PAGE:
|Transmission||8 speed automatic transmission|
|Engine||5.0l supercharged V8|
|Power||488bhp at 6,500rpm|
|Torque||460lb/ft from 2,500 – 5,500rpm|
|Tyres||245/40 front, 295/40 rear|
|Top Speed||299km/h / 186mph|
The E-Type Replacement
It’s hard to believe that Jaguar, the creator of one of the best-looking cars in history (the E-Type, in case you were wondering . . .), took until 2013 to start selling a replacement, some 38 years after the E-Type went out of production.
The F-Type had a big name to live up to, particularly in the aesthetics stakes, but on top of that it needed to find itself a niche in the sportscar market already crammed with top quality competition. On release Jaguar made three variants: the V6, the V6s and the V8s. All convertibles. Shortly afterwards the coupe arrived with the more hardcore R model, before eventually the range topping SVR.
Where was its niche? Clearly Porsche had been identified as the benchmark and Jaguar pitched it accordingly; with the V6 a touch more expensive than the Boxster and the V8s slightly cheaper than the equivalent 911 Carrera S (the Turbo is simply in a different league in terms of performance and price).
I have driven both the V6s and the V8s and, like many reviewers, believe the more rounded package is the former. With more direct, accurate steering thanks to a lighter nose (due to the smaller, lighter engine) and less power fed to the rear wheels meaning greater traction, it is by far the more manageable car. Having said that I wasn’t a fan of the noise from the supercharged V6 (it sounded too effected) nor of the central twin exhaust, which look like trumpets. Plus the black plastic where the diffuser should be just looks cheap.
But none of that really mattered because all it took was one full throttle acceleration through second, third and fourth in the V8s and I was hooked. The car is fitted with an eight speed ZF gearbox which, although fantastic as an automatic, fails to let you hook up from a standing start with any great effect. This means that, by the time the smoke you have generated from your tortured rear tyres has cleared, the Porsche you were trying to show who’s boss has disappeared with characteristic Weissach efficiency.
However it’s once you get going you realise just how brutally fast the V8s is, with six figure speeds racking up alarmingly quickly. Its in gear acceleration is disturbingly rapid and, with 488bhp, it should be.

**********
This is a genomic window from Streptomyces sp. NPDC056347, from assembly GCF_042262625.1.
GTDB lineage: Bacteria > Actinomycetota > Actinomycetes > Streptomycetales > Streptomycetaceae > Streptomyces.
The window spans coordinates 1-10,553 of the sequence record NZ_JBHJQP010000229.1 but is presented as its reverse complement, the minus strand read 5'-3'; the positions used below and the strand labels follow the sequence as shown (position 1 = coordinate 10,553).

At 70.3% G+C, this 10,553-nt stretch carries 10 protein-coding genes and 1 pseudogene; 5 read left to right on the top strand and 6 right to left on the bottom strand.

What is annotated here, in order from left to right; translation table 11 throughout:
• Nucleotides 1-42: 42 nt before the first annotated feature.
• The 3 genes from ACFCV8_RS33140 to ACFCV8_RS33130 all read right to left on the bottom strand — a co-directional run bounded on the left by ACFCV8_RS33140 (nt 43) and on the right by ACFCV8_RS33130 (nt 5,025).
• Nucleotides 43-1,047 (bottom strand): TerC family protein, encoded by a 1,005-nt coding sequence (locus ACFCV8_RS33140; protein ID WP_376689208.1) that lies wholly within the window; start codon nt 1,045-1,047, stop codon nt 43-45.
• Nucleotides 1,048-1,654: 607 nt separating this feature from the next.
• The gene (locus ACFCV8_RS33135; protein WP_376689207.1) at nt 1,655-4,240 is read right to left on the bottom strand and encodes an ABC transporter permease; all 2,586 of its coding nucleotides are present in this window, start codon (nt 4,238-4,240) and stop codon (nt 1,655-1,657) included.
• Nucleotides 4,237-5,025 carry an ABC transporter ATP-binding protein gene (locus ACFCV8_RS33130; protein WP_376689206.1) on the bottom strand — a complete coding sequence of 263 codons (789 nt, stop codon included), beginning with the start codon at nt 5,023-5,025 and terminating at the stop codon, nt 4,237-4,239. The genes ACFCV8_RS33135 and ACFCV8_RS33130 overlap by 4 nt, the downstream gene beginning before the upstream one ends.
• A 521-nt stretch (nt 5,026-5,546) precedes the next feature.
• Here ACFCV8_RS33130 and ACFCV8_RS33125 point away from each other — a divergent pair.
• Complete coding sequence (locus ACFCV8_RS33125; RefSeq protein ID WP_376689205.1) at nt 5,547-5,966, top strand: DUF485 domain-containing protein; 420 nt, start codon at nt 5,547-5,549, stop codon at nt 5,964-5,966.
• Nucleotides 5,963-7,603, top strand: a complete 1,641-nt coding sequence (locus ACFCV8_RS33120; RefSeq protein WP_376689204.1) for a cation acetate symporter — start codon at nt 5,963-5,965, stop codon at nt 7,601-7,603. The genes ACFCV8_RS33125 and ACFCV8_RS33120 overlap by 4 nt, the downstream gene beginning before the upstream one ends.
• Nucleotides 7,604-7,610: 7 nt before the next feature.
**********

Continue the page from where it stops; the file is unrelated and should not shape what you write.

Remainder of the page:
But didn’t you say the V6s had better traction? Yes, it does. In anything other than bone dry conditions, and with no more than a whisker more than half throttle, the V8s will wag its tail like an overexcited puppy and try to kill you. Call me old fashioned, but I loved that feeling; it oozed character and was one of the great modern sports car adrenaline rushes. I want to be tested when I drive a fast car; not to the point that it’s inherently unsafe (obviously), but I need to feel like I’m working for pace and that my skill is what is keeping me the right side of the line between speed and danger. Far too many cars these days fail to deliver that, but the V8s is not one of them.
The noise. Whilst the V6s sounded somewhat fake to me, the V8s appeared to have much more authenticity to it, other than perhaps the engineered backfires that made old ladies on the pavement, peacefully minding their own business, have a coronary when I let off compression. But notwithstanding this, this F-Type V8s, much like the XKR before and the SVR afterwards, makes a throaty, aggressive roar that puts many more expensive ‘supercars’ to shame. It’s epic.
But didn’t you say the V6s had better handling? Yes, it turns in more acutely and has less propensity to understeer. You would only know that when you’re really pressing on however; perhaps if you are driving at more than 7/10’s. And if you’re doing that on a public road, it doesn’t matter which one you’re in, the chances are you will shortly be wrapped around a tree before feeding through a straw for the foreseeable future.
It’s the interior where the big cat doesn’t cut it. First, the good points: the performance package seats are comfy and supportive, with the leather supple yet hard wearing. The grab handle is neat and, particularly when the car is specified in a two-tone colour combination, accentuates the trim well. The standard transmission paddles on the back of the steering wheel are grippy and look nice in burnt orange albeit they feel slightly computer game like in their use. The optional aluminium / carbon paddles help with this somewhat.
The negatives: overall the dash, electronics and switchgear feel last generation but one. There are too many cheap plastics on show and, ultimately, it has nowhere near the feel of robustness found in its main rival, a Porsche 911. I also have no idea what the point of the rising and falling central air vent is; it just seems like an attempt to be fancy (which it is) and some other electronics that have the capacity to go wrong (which they did). Totally unnecessary.
So how does the V8s stack against its competitors? Being totally objective, in so many ways it doesn’t even do so against its lesser sibling, the V6s. But that’s precisely why I wouldn’t buy that car, or indeed the 911 Carrera S. If, like me, you are searching for looks, brutal acceleration and noise, and you want a car full of character that will push your capacity for adrenaline to the limit, this is the one to have. It is compromised in so many ways but that’s exactly what makes it so endearing. It’s a riot.
The Jaguar V8s started at around £80,000 when new but, as with all Jaguars, suffered from painful depreciation. These means that, for the car available, there are some serious deals to be had on the secondary market.